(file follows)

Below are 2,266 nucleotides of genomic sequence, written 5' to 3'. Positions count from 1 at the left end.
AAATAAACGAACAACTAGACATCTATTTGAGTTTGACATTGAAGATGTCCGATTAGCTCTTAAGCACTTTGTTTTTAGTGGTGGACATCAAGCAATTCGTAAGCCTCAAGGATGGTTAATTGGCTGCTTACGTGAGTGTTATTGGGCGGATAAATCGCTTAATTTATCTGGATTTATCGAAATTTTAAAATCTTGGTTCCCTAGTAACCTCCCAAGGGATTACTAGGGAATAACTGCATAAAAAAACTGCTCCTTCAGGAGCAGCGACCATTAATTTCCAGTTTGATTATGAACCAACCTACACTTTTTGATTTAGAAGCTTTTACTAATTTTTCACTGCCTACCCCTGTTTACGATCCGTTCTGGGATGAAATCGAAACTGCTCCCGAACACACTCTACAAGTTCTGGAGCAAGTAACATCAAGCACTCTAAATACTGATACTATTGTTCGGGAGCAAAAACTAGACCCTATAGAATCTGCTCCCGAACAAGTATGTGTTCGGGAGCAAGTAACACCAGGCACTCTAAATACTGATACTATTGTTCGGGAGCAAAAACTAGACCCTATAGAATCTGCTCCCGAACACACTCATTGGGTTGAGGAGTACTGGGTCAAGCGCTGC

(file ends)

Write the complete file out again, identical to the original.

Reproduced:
Below are 2,266 nucleotides of genomic sequence, written 5' to 3'. Positions count from 1 at the left end.
AAATAAACGAACAACTAGACATCTATTTGAGTTTGACATTGAAGATGTCCGATTAGCTCTTAAGCACTTTGTTTTTAGTGGTGGACATCAAGCAATTCGTAAGCCTCAAGGATGGTTAATTGGCTGCTTACGTGAGTGTTATTGGGCGGATAAATCGCTTAATTTATCTGGATTTATCGAAATTTTAAAATCTTGGTTCCCTAGTAACCTCCCAAGGGATTACTAGGGAATAACTGCATAAAAAAACTGCTCCTTCAGGAGCAGCGACCATTAATTTCCAGTTTGATTATGAACCAACCTACACTTTTTGATTTAGAAGCTTTTACTAATTTTTCACTGCCTACCCCTGTTTACGATCCGTTCTGGGATGAAATCGAAACTGCTCCCGAACACACTCTACAAGTTCTGGAGCAAGTAACATCAAGCACTCTAAATACTGATACTATTGTTCGGGAGCAAAAACTAGACCCTATAGAATCTGCTCCCGAACAAGTATGTGTTCGGGAGCAAGTAACACCAGGCACTCTAAATACTGATACTATTGTTCGGGAGCAAAAACTAGACCCTATAGAATCTGCTCCCGAACACACTCATTGGGTTGAGGAGTACTGGGTCAAGCGCTGC